WMMNA: Worms Dance In Light Of A Microscope At Genomics Awards
Régine Debatty gives us a look into the Designers and Artists 4 Genomics Awards in The Netherlands. A stand out project was 'Microscopic Opera' that showed lab worms dancing under a microscope.
The competition for Designers & Artists 4 Genomics Award (DA4GA) invites artists and designers to team up with the Netherlands most prestigious Genomics Centres and produce new artworks in the field of sustainability, food, health, bio-informatics, agriculture, and safety. So far the competition was only open to people living, studying or working in The Netherlands.
But the good news is that the first edition was so successful that The Netherlands Genomics Initiative, the Centre for Society and Genomics and Waag Society have decided to open up their second call for application to artists and designers from any country. Three projects will be selected and awarded € 25.000 for the realization of the final piece. The only condition is for you to have graduated in the past five years. Application form and other info, this way please!
A few weeks ago, I was in The Netherlands to see the result of the first competition. You might remember that I had interviewed the 3 winning artists/designers just as they were about to start developing their projects (The Miscroscopic Opera, 2.6g 329m/s, aka the ‘bulletproof skin’ and System Synthetics) so I was curious to see whether the final pieces lived up to their (and my!) expectations. The show is up until January 8th at Naturalis, the Netherlands Centre for Biodiversity which is located in Leiden, a short train ride from Amsterdam.
The best surprise for me was definitely the Microscopic Opera, developed by Matthijs Munnik in collaboration with Richard de Boer from the Netherlands Consortium for Systems Biology. In this installation, the fluid movements of the humble lab worms C.elegans are turned into sounds and images. This tiny worm is used routinely as a model organism in research laboratories around the world. Its ‘participation’ to the artwork is particularly relevant to genomics since C.elegans is the first multicellular organism to have its genome completely sequenced.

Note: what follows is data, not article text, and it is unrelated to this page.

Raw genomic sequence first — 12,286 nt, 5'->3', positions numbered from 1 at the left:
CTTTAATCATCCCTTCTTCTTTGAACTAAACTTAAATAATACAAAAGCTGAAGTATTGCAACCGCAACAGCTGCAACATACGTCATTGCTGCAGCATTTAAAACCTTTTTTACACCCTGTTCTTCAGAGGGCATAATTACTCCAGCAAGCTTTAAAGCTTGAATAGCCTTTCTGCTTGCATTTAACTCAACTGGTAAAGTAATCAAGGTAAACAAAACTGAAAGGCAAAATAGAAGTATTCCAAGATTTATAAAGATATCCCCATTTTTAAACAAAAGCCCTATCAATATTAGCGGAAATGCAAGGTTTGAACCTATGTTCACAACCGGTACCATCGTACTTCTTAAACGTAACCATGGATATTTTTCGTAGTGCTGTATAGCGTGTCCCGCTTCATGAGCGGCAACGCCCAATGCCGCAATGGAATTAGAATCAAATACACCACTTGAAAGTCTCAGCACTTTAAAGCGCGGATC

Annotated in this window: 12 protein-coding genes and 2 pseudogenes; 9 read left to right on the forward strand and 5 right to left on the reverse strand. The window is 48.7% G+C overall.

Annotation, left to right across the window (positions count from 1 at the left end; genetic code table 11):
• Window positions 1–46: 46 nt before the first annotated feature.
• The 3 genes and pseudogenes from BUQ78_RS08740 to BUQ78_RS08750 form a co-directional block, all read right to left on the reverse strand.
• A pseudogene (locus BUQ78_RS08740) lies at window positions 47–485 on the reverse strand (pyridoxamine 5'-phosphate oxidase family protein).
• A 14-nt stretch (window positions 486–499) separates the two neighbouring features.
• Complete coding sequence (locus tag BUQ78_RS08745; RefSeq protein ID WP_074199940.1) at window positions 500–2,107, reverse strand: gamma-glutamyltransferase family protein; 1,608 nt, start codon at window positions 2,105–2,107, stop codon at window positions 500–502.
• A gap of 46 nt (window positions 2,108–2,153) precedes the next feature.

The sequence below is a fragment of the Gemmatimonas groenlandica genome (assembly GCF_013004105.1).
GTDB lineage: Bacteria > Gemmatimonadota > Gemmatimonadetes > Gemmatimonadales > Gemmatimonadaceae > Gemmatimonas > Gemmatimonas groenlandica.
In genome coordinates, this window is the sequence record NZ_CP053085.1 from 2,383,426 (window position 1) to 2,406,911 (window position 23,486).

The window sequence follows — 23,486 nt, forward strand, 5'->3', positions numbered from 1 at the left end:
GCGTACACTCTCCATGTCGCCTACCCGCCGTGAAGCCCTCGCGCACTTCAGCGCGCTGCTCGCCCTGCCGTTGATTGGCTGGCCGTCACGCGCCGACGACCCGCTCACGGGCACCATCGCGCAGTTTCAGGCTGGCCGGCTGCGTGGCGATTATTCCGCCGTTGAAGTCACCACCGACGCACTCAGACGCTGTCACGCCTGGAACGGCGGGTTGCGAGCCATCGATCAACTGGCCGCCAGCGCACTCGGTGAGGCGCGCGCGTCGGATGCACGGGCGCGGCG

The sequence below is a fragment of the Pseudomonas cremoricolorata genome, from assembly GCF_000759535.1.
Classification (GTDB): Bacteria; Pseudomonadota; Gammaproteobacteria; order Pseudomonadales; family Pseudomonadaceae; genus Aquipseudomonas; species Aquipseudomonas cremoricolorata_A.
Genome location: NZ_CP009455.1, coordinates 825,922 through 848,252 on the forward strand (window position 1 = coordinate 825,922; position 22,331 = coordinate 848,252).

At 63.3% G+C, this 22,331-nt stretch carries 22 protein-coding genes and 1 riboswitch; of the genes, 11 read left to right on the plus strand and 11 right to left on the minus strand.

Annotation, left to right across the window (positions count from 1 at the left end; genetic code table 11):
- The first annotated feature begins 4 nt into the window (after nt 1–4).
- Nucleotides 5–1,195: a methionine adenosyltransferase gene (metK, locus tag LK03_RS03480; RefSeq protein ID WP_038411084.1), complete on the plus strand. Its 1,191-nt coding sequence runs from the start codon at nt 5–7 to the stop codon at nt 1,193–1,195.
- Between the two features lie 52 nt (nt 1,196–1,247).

A software tracks and converts the movements of the worms into various sounds that range from abstract opera singing to dynamic soundtrack of background sounds. The public can follow the activity of the creatures on a series of screens, they display the images magnified by the microscopes installed above the petri dishes containing each from 100 to 1000 worms.
Microscopic Opera could have been yet another ‘new media art’ installation controlled by a living being but, somehow, the modesty of the performers, the pleasant sounds they generate and the control and dignity they gain in the process made for a surprisingly moving experience.
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Régine Debatty is the creator of the ‘We Make Money Not Art’ blog and an art show curator. She has also spoken at several conferences and festivals about the way artists, hackers and interaction designers (mis)use technology. Learn more about Régine Debatty.